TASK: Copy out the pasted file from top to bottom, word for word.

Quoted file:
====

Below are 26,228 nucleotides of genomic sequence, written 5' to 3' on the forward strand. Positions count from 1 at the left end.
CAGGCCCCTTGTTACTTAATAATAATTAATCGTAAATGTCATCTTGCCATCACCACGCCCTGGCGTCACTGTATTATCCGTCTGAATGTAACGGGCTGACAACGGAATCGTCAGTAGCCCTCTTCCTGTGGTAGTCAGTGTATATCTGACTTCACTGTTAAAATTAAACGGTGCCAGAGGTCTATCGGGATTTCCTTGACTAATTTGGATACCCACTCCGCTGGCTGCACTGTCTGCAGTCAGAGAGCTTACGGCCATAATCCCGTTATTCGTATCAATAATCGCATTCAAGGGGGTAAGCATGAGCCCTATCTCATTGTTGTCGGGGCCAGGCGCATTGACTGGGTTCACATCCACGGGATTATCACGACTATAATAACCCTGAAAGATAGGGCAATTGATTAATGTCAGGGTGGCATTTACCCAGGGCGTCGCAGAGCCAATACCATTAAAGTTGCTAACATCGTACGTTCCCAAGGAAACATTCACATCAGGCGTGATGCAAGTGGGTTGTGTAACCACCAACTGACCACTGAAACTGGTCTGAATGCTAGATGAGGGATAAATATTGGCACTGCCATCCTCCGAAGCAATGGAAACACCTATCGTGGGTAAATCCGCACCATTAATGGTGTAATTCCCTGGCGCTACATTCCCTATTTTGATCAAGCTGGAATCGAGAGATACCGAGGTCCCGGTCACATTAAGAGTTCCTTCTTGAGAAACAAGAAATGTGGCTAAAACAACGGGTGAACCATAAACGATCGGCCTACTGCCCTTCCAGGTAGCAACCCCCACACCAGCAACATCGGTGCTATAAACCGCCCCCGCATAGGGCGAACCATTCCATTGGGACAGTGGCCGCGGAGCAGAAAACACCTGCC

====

Below are 26,228 nucleotides of genomic sequence, written 5' to 3' on the forward strand. Positions count from 1 at the left end.
CAGGCCCCTTGTTACTTAATAATAATTAATCGTAAATGTCATCTTGCCATCACCACGCCCTGGCGTCACTGTATTATCCGTCTGAATGTAACGGGCTGACAACGGAATCGTCAGTAGCCCTCTTCCTGTGGTAGTCAGTGTATATCTGACTTCACTGTTAAAATTAAACGGTGCCAGAGGTCTATCGGGATTTCCTTGACTAATTTGGATACCCACTCCGCTGGCTGCACTGTCTGCAGTCAGAGAGCTTACGGCCATAATCCCGTTATTCGTATCAATAATCGCATTCAAGGGGGTAAGCATGAGCCCTATCTCATTGTTGTCGGGGCCAGGCGCATTGACTGGGTTCACATCCACGGGATTATCACGACTATAATAACCCTGAAAGATAGGGCAATTGATTAATGTCAGGGTGGCATTTACCCAGGGCGTCGCAGAGCCAATACCATTAAAGTTGCTAACATCGTACGTTCCCAAGGAAACATTCACATCAGGCGTGATGCAAGTGGGTTGTGTAACCACCAACTGACCACTGAAACTGGTCTGAATGCTAGATGAGGGATAAATATTGGCACTGCCATCCTCCGAAGCAATGGAAACACCTATCGTGGGTAAATCCGCACCATTAATGGTGTAATTCCCTGGCGCTACATTCCCTATTTTGATCAAGCTGGAATCGAGAGATACCGAGGTCCCGGTCACATTAAGAGTTCCTTCTTGAGAAACAAGAAATGTGGCTAAAACAACGGGTGAACCATAAACGATCGGCCTACTGCCCTTCCAGGTAGCAACCCCCACACCAGCAACATCGGTGCTATAAACCGCCCCCGCATAGGGCGAACCATTCCATTGGGACAGTGGCCGCGGAGCAGAAAACACCTGCC